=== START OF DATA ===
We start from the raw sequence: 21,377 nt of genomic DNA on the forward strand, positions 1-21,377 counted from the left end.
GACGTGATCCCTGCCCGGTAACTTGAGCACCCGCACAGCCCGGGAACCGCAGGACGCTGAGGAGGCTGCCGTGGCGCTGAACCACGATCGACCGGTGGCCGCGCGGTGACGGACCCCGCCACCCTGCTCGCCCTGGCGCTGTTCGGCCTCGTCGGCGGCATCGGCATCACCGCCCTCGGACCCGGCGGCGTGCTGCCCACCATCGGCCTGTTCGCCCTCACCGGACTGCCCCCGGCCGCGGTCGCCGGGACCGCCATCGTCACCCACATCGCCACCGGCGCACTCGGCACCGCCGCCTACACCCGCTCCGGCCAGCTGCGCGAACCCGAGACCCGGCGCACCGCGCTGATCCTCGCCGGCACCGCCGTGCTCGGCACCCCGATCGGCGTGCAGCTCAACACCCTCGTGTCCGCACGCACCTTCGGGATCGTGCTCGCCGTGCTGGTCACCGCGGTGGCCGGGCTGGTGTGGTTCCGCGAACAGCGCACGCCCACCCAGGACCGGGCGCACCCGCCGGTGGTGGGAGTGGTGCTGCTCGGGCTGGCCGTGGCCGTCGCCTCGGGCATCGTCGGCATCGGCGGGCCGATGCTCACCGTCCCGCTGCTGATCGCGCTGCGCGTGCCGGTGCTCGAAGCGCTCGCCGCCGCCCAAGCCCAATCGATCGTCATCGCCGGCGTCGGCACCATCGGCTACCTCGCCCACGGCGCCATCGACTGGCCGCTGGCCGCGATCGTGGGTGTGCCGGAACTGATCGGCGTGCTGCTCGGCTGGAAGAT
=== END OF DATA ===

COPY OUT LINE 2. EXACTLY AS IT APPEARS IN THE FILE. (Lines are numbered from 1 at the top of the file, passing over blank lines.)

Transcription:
GACGTGATCCCTGCCCGGTAACTTGAGCACCCGCACAGCCCGGGAACCGCAGGACGCTGAGGAGGCTGCCGTGGCGCTGAACCACGATCGACCGGTGGCCGCGCGGTGACGGACCCCGCCACCCTGCTCGCCCTGGCGCTGTTCGGCCTCGTCGGCGGCATCGGCATCACCGCCCTCGGACCCGGCGGCGTGCTGCCCACCATCGGCCTGTTCGCCCTCACCGGACTGCCCCCGGCCGCGGTCGCCGGGACCGCCATCGTCACCCACATCGCCACCGGCGCACTCGGCACCGCCGCCTACACCCGCTCCGGCCAGCTGCGCGAACCCGAGACCCGGCGCACCGCGCTGATCCTCGCCGGCACCGCCGTGCTCGGCACCCCGATCGGCGTGCAGCTCAACACCCTCGTGTCCGCACGCACCTTCGGGATCGTGCTCGCCGTGCTGGTCACCGCGGTGGCCGGGCTGGTGTGGTTCCGCGAACAGCGCACGCCCACCCAGGACCGGGCGCACCCGCCGGTGGTGGGAGTGGTGCTGCTCGGGCTGGCCGTGGCCGTCGCCTCGGGCATCGTCGGCATCGGCGGGCCGATGCTCACCGTCCCGCTGCTGATCGCGCTGCGCGTGCCGGTGCTCGAAGCGCTCGCCGCCGCCCAAGCCCAATCGATCGTCATCGCCGGCGTCGGCACCATCGGCTACCTCGCCCACGGCGCCATCGACTGGCCGCTGGCCGCGATCGTGGGTGTGCCGGAACTGATCGGCGTGCTGCTCGGCTGGAAGAT